5. The FtT concluded that the appellant was not at risk by "merely being one of 800,000 Lezgins from Dagestan". Judge Keith at [26] said that while the judge was entitled to find, notwithstanding the expert report, that ethnicity and language were not enough, he had stated his conclusion without giving reasons, which was an error of law.
6. Judge Keith maintained the FtT's findings, adverse to the appellant, at [47-50], but not at [51]. The case was retained in the UT, given the limited scope of the issue remaining, "an analysis of the expert's report and limited fact-finding".
7. A transfer order was made to enable the re-making of the decision to be completed by another UT Judge.
8. The principal points which I noted from the submissions by Mr Caskie were these:
(i) The expertise of Professor Bowring on southern Russian regions was undisputed.
(ii) There were 3 key paragraphs in his report - [20], on targeting of members of a mosque in the capital of Dagestan, regarded as a Salafi centre; Salafis seen as a threat in Dagestan; even reporting on the pressure imposed on them by the authorities can be a reason for illegal detention and harassment; [23], on targeting persons on a "watch list"; and [30], as above.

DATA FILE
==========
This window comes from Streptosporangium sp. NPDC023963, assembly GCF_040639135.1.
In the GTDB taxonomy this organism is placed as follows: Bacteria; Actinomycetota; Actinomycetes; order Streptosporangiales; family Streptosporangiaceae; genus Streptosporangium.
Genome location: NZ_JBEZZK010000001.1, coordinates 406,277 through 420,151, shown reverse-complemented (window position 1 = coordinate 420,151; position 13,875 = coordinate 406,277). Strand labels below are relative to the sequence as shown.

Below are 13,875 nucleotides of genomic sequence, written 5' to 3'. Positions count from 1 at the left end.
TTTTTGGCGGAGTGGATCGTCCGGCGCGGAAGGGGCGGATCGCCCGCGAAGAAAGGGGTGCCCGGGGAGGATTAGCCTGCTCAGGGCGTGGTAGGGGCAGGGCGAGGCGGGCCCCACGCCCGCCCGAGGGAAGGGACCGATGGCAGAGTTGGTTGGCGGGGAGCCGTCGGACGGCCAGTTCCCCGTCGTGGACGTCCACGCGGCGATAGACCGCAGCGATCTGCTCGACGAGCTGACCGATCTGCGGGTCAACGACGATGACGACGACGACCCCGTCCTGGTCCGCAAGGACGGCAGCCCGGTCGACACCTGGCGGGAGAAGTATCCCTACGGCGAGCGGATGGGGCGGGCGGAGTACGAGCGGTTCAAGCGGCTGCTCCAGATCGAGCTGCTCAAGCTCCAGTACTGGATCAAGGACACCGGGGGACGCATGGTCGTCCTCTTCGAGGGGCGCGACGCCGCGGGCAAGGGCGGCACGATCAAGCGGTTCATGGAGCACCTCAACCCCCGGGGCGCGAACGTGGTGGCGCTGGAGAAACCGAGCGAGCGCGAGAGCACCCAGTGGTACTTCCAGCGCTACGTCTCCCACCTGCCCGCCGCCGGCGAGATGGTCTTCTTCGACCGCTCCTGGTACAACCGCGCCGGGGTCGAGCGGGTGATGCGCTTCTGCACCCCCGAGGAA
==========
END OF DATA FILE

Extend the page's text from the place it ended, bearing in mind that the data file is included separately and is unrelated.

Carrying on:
(iii) It was the expert's duty not to purport to resolve the issue which was for the tribunal. That was why he opined that the appellant may, not would, be subject to persecution. That was consistent with the declaration of his compliance with his duties. His conclusion went as far as he properly could go.
(iv) The general description of the situation in southern Dagestan, the appellant's home area, showed that matters were so bad that the appellant qualified on language and ethnicity alone, even although he had not been found specifically to be a Salafi Muslim.